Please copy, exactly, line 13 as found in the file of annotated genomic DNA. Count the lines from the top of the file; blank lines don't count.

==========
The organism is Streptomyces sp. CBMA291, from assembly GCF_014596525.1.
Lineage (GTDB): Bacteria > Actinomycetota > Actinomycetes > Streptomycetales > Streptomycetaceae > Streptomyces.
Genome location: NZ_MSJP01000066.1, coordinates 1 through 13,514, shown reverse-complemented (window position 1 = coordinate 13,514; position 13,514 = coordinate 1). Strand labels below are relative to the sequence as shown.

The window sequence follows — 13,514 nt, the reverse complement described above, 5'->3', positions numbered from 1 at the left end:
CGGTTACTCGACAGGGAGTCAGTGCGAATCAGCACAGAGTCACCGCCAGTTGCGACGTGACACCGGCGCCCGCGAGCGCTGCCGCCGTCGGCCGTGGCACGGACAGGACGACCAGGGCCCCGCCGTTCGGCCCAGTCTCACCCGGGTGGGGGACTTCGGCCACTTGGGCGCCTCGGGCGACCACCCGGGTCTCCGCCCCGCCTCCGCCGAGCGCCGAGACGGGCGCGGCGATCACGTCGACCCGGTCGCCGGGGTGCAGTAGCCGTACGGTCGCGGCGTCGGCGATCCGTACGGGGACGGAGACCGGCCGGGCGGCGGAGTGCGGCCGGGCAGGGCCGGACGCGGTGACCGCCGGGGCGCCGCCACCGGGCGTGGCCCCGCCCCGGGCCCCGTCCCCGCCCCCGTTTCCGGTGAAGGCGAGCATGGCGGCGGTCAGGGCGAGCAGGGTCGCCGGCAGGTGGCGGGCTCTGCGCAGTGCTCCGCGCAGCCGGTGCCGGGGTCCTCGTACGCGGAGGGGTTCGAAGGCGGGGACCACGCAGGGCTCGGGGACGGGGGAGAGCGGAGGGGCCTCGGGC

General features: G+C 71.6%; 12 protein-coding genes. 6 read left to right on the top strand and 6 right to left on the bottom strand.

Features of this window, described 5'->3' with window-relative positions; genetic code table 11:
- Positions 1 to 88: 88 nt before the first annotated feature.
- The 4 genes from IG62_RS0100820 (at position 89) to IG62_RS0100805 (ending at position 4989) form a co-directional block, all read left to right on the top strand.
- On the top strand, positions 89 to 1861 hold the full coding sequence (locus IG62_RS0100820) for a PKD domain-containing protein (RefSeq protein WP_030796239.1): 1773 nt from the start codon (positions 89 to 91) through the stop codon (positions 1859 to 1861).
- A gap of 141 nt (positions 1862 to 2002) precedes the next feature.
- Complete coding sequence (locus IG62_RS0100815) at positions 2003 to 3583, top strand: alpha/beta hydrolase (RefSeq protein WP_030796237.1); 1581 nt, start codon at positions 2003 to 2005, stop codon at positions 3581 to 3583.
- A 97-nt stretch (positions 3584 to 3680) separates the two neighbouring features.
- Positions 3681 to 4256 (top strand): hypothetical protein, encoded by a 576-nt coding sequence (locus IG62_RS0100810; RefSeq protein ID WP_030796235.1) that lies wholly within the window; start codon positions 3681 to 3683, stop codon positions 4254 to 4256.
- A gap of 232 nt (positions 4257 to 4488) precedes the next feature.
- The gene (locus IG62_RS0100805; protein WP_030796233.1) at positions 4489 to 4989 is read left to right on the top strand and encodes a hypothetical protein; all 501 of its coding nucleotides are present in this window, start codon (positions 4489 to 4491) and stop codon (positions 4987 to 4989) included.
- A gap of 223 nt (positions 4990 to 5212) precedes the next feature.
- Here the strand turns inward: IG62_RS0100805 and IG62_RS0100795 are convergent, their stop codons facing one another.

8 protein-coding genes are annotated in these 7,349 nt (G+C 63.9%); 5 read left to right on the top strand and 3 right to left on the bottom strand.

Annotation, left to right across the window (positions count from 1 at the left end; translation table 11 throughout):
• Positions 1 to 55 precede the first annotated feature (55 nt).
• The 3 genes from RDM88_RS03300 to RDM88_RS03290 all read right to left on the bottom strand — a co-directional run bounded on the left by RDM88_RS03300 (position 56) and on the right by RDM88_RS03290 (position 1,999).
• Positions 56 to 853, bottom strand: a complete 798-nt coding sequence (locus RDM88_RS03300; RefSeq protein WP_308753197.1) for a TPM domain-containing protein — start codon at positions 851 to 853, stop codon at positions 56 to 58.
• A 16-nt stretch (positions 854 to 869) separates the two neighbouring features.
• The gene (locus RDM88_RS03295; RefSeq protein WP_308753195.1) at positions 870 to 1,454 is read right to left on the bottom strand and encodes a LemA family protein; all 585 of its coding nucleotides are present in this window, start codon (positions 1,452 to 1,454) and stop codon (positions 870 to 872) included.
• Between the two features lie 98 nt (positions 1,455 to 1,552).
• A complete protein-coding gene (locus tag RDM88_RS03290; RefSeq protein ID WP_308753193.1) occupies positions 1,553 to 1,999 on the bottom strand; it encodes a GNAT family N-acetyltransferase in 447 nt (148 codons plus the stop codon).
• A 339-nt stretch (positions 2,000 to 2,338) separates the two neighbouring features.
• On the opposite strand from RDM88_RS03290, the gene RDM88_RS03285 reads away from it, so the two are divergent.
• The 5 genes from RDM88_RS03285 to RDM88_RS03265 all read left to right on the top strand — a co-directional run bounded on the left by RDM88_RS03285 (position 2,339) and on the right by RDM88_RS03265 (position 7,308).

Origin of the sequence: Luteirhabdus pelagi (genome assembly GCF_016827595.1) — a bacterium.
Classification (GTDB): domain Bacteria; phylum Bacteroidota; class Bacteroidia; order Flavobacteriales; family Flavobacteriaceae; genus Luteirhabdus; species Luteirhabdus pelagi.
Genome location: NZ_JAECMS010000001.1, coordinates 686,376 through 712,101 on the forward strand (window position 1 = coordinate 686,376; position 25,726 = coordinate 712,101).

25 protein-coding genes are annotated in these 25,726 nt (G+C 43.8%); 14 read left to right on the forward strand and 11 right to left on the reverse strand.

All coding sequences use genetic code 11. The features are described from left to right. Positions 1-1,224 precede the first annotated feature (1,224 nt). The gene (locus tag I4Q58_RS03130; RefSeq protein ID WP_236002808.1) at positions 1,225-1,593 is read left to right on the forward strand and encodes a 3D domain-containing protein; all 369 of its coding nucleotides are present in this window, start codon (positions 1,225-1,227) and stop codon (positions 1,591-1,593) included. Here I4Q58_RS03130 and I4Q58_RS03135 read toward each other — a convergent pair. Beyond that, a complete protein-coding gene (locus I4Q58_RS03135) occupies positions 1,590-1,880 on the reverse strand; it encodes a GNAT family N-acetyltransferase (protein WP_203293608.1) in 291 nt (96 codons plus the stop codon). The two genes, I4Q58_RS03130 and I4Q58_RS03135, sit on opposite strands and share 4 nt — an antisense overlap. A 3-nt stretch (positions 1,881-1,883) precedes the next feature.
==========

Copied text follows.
- A 97-nt stretch (positions 3584 to 3680) separates the two neighbouring features.